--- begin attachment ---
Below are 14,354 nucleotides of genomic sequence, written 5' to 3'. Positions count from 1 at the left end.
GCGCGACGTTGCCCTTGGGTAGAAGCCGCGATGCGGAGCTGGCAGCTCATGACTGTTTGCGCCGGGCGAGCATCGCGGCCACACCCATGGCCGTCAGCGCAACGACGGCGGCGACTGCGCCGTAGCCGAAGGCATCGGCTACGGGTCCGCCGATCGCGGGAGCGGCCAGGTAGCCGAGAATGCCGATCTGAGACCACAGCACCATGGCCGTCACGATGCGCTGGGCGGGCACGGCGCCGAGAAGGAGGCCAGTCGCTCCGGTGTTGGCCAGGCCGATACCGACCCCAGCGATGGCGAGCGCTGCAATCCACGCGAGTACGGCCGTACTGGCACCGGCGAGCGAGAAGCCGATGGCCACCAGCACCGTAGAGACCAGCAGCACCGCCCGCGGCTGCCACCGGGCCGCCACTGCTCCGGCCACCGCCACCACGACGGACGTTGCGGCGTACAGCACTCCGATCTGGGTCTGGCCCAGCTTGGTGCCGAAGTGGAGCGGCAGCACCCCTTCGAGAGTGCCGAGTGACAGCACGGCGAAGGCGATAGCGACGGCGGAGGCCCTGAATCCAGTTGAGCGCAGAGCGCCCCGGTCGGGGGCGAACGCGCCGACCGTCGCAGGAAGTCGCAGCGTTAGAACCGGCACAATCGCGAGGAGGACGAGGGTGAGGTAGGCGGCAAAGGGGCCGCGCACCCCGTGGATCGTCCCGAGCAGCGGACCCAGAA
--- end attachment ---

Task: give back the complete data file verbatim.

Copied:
Below are 14,354 nucleotides of genomic sequence, written 5' to 3'. Positions count from 1 at the left end.
GCGCGACGTTGCCCTTGGGTAGAAGCCGCGATGCGGAGCTGGCAGCTCATGACTGTTTGCGCCGGGCGAGCATCGCGGCCACACCCATGGCCGTCAGCGCAACGACGGCGGCGACTGCGCCGTAGCCGAAGGCATCGGCTACGGGTCCGCCGATCGCGGGAGCGGCCAGGTAGCCGAGAATGCCGATCTGAGACCACAGCACCATGGCCGTCACGATGCGCTGGGCGGGCACGGCGCCGAGAAGGAGGCCAGTCGCTCCGGTGTTGGCCAGGCCGATACCGACCCCAGCGATGGCGAGCGCTGCAATCCACGCGAGTACGGCCGTACTGGCACCGGCGAGCGAGAAGCCGATGGCCACCAGCACCGTAGAGACCAGCAGCACCGCCCGCGGCTGCCACCGGGCCGCCACTGCTCCGGCCACCGCCACCACGACGGACGTTGCGGCGTACAGCACTCCGATCTGGGTCTGGCCCAGCTTGGTGCCGAAGTGGAGCGGCAGCACCCCTTCGAGAGTGCCGAGTGACAGCACGGCGAAGGCGATAGCGACGGCGGAGGCCCTGAATCCAGTTGAGCGCAGAGCGCCCCGGTCGGGGGCGAACGCGCCGACCGTCGCAGGAAGTCGCAGCGTTAGAACCGGCACAATCGCGAGGAGGACGAGGGTGAGGTAGGCGGCAAAGGGGCCGCGCACCCCGTGGATCGTCCCGAGCAGCGGACCCAGAA